When the fighting ended on May 15, 1864, and the Union army retreated from New Market, who took care of the injured? Civilians took a major role in the immediate aftermath situation and also in the memory of the battle in later decades.
This week’s video focuses on some stories about three civilian women, New Market’s memory of the battle, and how the battle’s veterans later re-fought it on paper, creating an impressive primary source record.
8 Aug 1863
Your letters of 28 July & 2 Aug have been recd., & I have waited for a leisure hour to reply, but I fear that will never come. I am extremely obliged to you for your attention given to the wants of this Army * the efforts made to supply them. Our absentees are returning, & I hope the earnest & beautiful appeal made to the country in your proclamation, may stir up the virtue of the whole people & that they may see their duty & perform it. Nothing is wanted but that their fortitude should equal their bravery to ensure the success of our cause.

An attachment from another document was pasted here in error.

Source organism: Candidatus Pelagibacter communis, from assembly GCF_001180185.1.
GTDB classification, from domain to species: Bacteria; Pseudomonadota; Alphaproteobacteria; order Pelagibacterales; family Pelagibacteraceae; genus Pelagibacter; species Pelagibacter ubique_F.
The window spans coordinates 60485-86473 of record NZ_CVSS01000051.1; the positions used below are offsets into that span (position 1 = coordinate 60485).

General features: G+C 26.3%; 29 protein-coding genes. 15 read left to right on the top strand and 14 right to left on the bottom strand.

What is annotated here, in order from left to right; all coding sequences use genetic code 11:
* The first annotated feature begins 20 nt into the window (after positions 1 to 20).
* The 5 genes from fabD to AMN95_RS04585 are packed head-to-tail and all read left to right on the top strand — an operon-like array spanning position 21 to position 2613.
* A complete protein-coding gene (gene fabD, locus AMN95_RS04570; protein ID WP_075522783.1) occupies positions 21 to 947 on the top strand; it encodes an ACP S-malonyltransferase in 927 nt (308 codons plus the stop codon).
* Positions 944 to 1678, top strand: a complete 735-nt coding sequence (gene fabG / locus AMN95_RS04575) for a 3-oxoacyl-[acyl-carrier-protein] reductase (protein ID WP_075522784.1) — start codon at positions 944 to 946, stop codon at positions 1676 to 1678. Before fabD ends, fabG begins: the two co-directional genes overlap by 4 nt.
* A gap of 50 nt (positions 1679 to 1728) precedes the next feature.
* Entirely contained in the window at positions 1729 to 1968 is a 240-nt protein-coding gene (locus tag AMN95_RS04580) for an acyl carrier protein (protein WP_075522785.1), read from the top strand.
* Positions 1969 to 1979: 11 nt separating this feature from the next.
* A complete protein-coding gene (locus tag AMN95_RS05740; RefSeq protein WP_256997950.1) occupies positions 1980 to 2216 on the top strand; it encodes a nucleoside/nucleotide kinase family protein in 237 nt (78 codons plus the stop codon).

We must expect reverses, even defeats. They are sent to teach us wisdom and prudence, to call forth greater energies & to prevent our falling into greater disasters. Our people have only to be true & united, to bear manfully the misfortunes incident to war & all will come right in the end. I know how prone we are to censure, & how ready to blame others for the nonfulfillment of our expectations. This is unbecoming in a generous people & I grieve to see its expression. Continue reading